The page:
Bath Salts Mystery: Ex-Universal Pictures Co-Chair Breaks Silence on LAPD Beatdown
Brian Mulligan was a straight-laced finance executive who cut deals with Hollywood power players; now he's planning to sue the police and plotting a comeback.
Mulligan found success in Hollywood quickly, and at a young age. A Glendale native who has been married to Victoria for 25 years, he grew up in a working-class Irish family and played quarterback at Herbert Hoover High School during the mid-1970s. He also looked after his siblings while his mother, Betty, battled cancer. Mulligan graduated from high school in 1977 and went on to attend USC, where he met his wife.
Mulligan graduated with a degree in business administration in 1983 and received an MBA from UCLA's Anderson School of Management. At accounting firm PricewaterhouseCoopers in its entertainment practice group, Mulligan advised MCA Inc., Lew Wasserman's famed entertainment company. In 1989, Mulligan left PwC to join MCA, where he became controller. A year later, the company was sold to Matsushita Electric, and Mulligan was promoted to vp finance. In 1995, Seagram acquired a majority interest in MCA, which became Universal Studios. In a world where many executives are shown the door after a corporate takeover, Mulligan stayed put. It helped that he had handled the Seagram sale on behalf of MCA, allowing him to forge relationships with key Seagram executives, including CEO Bronfman. Mulligan was named an executive vp at Universal around 1996 and was promoted to COO of the company about a year later. Hack got to know Mulligan well around this time. "The man I met in that spring of 1995 deeply understood the various businesses at Universal, and it was quite a diversified portfolio at the time," says Hack, now a media consultant and investor. "There was nobody like him. Brilliant and very knowledgeable and thorough. A rising star."
Mulligan played a key role in several of Universal's high-profile deals, including the 1998 sale of USA Networks and Universal Television to Diller and the $10.4 billion acquisition of PolyGram in 1999. Ultimately, Mulligan was named co-chairman of Universal Pictures with Snider in June 1999. "Brian has great business acumen, traits I don't think you necessarily find in one person," Universal Studios president Ron Meyer told Variety in June 1999. Soon thereafter, Mulligan would move into an even bigger role: CFO of Seagram. According to a November 2002 Los Angeles Times profile, Mulligan's options package was valued at more than $20 million. Mulligan and Bronfman negotiated the $42 billion sale of Seagram to Vivendi in June 2000. But this was one transaction that ultimately led to his departure. According to the Times story, Vivendi brought in its own management team, "leaving Mulligan with few choices." He left the company a month later.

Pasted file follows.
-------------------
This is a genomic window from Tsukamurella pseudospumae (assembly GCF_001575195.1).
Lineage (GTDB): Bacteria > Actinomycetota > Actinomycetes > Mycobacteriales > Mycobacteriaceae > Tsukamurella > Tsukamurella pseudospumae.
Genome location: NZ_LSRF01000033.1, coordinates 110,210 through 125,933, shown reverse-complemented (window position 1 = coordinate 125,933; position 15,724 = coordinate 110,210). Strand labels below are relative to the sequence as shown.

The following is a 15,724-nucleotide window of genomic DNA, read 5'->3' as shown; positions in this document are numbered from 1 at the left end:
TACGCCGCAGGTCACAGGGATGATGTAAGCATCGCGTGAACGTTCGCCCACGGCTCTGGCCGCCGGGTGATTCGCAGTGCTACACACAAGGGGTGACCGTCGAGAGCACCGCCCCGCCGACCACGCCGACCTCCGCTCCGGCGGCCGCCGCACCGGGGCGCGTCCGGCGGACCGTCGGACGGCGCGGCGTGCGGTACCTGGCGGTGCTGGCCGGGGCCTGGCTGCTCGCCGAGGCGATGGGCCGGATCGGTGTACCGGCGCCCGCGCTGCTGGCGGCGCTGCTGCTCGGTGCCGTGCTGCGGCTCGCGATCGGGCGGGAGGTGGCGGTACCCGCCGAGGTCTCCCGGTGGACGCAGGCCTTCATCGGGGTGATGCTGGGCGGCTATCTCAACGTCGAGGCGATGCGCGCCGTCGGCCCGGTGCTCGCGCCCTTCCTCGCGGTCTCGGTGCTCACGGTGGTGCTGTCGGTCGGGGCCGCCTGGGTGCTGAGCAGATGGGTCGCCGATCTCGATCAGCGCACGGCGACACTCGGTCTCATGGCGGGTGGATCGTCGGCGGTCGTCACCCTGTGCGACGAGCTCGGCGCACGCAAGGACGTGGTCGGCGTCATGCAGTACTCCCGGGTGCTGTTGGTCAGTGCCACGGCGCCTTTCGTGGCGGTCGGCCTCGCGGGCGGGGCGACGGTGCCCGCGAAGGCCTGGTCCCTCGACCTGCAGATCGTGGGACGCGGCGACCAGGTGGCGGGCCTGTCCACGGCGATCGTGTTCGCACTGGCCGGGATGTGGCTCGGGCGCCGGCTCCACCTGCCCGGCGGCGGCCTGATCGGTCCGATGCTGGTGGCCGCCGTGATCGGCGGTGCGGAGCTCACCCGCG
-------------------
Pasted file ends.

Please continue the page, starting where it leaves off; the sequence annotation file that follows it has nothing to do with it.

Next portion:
For much of the 2000s, Mulligan moved from one company -- or deal -- to the next. In January 2001, he was named chairman of Fox Television, though he left that post eight months later. Next, he masterminded Marvin Davis' $13 billion bid for control of Vivendi Universal's studios, record labels, cable channels and theme parks. The effort was set in motion in late 2002, and Mulligan would have taken control of the company from then-co-CEO Diller, but when Davis fell ill, the plan fell through. During the mid-2000s, Mulligan tried to negotiate a deal for private-equity firm Cerberus Capital Management to buy Universal Music Group, but that too fell apart. Still, he was able to arrange about $400 million in financing for Gary Barber and Roger Birnbaum's Spyglass Entertainment (and at one time served on the company's board), which helped them to make such movies as Star Trek (2009) and 27 Dresses (2008). Mulligan, who has financed critical hits like Erin Brockovich and commercial home runs including Meet the Fockers, was respected by creative types who felt that he understood the push-pull nature of the entertainment industry. "He got that this is show business, that there is part show and part business, and people need to understand the delicate balance between the two," says Birnbaum, whose Spyglass also engaged Mulligan, then at Deutsche Bank, to provide financing to help it take over MGM in 2010. Earlier this year, while Birnbaum was co-CEO of MGM, Mulligan worked on a refinancing deal for the production company. The $500 million revolving credit facility closed in February, and Mulligan was quoted by various publications -- including THR -- praising all parties involved. Three months later, his life would be upended.
These days, Mulligan is projecting a drug-free image and attending physical therapy sessions, though he might need another surgery. But the coming lawsuit likely will force him to revisit the May incidents.
Miller has taken issue with the protective league's effort to link the May 13 encounter in Glendale to the May 15 LAPD altercation. Miller says that "Mr. Mulligan going to the Glendale PD had nothing to do with the beating" and that the league has attempted to "impugn" his client's reputation. A lawsuit against the league also is being contemplated, and in October, Miller filed a claim with the city of L.A. that alleged LAPD officers made defamatory statements about Mulligan and revealed his private information (the claim was denied). Izen defends the publicizing of Mulligan's bath salts use, saying, "If you call my officers liars and I can prove that they probably didn't lie, I will bring it forward and defend my officers."
At the core of the case is which version of events a jury might believe. Mulligan's wife, Victoria, for one, is confident. "He is very, very intelligent," she says of her husband. "He's one of the most honest guys I know."
Kim Masters and Alex Ben Block contributed to this report.